When she died in her ageless 70s, some said Gwen Verdon was the greatest actress-dancer of the century, though I'm still holding out for Chita Rivera. What both had was an ability to transmit a joke on themselves with every bit of musculature in the human body, and all the delight of a human mind. Gwen Verdon made us unjustifiably proud to belong to the same unpredictable, and sometimes purely aesthetic, species.

A certain generation of ever-adolescent men will recall -- heck, we can never forgetthe throaty, torchy voice of America's chanteuse of the '50s, Julie London, who died this year at 74. Cry me a river.

My voice instinctively dropped an octave or two on hearing of the death of Robert Troutt at 91. His was the epitome of the radio voice back when radio was the new and all-conquering medium, the Internet of its time. His cultivated objectivity and instinctive dignity are hard to conjure up now in an immeasurably more vulgar age.

Robert Troutt's all-night broadcast of the historic 1948 election, with its highly unlikely outcome, remains a classic. Still wonderful to hear are the increasingly skeptical questions he put to the chief talking head of the time, H. V. Kaltenborn, who kept assuring Bob Troutt and the nation in that distinguished, trilling Mitteleuropean accent that, once the countr-r-ry vote came in, the next president of the United States would of course be Thomas E. Dewey.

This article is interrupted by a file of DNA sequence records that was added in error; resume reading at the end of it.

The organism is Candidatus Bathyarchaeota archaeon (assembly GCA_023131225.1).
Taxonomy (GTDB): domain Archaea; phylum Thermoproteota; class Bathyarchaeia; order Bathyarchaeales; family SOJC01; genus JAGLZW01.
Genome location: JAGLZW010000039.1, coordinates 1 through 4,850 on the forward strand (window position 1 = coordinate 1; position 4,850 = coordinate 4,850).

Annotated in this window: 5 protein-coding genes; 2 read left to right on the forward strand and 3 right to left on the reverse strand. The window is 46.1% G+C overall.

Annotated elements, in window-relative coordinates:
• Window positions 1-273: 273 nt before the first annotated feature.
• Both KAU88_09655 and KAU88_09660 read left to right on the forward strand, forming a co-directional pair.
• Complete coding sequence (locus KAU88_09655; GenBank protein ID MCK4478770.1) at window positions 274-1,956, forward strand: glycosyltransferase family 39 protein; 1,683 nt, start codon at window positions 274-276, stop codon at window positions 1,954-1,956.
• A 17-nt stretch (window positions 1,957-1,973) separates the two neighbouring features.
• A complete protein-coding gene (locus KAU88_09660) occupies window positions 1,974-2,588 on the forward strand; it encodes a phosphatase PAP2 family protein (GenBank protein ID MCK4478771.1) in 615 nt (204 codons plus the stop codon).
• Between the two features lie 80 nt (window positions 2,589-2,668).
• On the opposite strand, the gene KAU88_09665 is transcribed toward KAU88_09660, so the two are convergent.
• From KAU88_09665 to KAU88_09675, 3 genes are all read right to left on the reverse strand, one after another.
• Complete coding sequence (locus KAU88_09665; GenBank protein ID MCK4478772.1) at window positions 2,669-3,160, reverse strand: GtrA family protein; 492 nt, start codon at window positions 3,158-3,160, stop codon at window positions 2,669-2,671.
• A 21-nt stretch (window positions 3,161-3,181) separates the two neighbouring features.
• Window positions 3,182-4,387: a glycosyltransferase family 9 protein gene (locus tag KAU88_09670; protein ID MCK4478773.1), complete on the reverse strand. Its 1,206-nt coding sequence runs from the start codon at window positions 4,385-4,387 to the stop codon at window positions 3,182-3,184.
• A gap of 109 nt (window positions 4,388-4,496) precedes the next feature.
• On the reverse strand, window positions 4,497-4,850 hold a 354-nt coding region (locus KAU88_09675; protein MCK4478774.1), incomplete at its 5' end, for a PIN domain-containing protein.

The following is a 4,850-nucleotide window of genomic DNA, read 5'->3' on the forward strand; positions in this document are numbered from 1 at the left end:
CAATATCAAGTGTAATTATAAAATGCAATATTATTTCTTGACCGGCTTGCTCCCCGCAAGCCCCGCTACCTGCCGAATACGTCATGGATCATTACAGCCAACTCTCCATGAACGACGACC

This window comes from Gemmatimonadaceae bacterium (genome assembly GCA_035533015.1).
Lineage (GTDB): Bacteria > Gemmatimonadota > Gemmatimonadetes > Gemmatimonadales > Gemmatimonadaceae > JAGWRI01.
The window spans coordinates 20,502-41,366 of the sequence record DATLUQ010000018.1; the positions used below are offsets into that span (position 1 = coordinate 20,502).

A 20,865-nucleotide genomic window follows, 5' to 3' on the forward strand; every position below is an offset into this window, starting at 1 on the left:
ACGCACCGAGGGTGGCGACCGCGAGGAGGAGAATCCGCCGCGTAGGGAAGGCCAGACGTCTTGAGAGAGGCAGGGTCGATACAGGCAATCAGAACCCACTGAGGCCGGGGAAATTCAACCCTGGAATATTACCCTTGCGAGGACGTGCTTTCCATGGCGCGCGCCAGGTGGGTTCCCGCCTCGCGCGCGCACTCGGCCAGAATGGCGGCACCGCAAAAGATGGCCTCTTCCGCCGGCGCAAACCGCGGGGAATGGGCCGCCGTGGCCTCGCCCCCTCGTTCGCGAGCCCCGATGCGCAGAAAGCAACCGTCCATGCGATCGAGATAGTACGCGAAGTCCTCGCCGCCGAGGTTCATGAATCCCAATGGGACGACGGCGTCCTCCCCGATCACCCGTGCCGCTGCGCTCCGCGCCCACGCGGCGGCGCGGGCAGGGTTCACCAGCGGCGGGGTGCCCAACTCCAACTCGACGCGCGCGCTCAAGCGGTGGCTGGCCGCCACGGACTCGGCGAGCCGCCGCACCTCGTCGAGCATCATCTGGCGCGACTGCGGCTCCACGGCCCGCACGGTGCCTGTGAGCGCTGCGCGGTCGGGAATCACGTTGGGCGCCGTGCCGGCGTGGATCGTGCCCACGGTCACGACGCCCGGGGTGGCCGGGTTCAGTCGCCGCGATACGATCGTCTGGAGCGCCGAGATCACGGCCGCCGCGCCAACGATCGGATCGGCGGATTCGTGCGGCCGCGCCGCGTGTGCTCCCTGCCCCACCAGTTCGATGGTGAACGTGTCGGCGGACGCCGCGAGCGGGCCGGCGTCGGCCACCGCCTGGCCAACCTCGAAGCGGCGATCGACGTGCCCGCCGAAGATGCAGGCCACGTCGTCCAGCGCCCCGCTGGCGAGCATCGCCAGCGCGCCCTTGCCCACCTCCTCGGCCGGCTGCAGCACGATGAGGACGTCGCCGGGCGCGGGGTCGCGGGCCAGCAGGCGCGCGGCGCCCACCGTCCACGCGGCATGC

It was a performance unmatched until this year, when ABC, CBS, CNN, Fox, NBC and The Associated Press all gave Florida to Al Gore early election night. Mr. Troutt probably wouldn't have believed them, either. The spirit of H. V. Kaltenborn is still alive and all too well in our pollsters and among those networks irresponsible enough to trumpet their errors. Robert Troutt's was an honest American skepticism, as opposed to today's sophisticated naiveti, and it served him and the nation well.

The country had come to see and know, and admire, Charles Ruff during the late unpleasantness called impeachment. Dead at 61, he leaves behind a legacy in the law. His physical handicap was no match for his mental acuity and unfailing spirit.

Having helped pry Richard Nixon out of the Oval Office in the wake of Watergate, Charles Ruff would help Bill Clinton retain it a couple of decades later. A great lawyer can argue both sides of a case with equal dexterity.

Mr. Ruff's grasp of the law and the issues in the impeachment trial before the Senate made him, like David Boies later in the Great Chad Affair, the most appealing of advocates in the most dubious of causes. Seated in his wheelchair, Charles Ruff towered above his client.

Another great Democrat, Robert Casey, died at 68 this year after staving off one medical crisis after another over the years, always with a spirit as unflagging as his principles. The two-term governor of Pennsylvania was the Democratic Party's forgotten man, a pariah in his own party because he would not condone abortionor any of the other fashionable assaults on life in this political, social and, yes, economic culture that has fallen in love with death. (It's so much cheaper to kill than keep alive -- especially if the candidates for death are poor, handicapped or of the wrong ethnic group.)

Bob Casey not only resisted the lure of death personally but politically, and displayed a rare courage in both engagements. He never bowed to what others called political reality, because to him every unborn child, every one of the unwanted old, each of the disabled, was real. He never, never gave up on them. Or on us.

Sometimes calling the names of the dead reminds us of how alive they still are, and how dead are some of the living. May this new year, this new century, be one that delights in life. May we remember to enjoy one another, and to honor the best in each other.

Paul Greenberg Archives


Up

©2000, Los Angeles Times Syndicate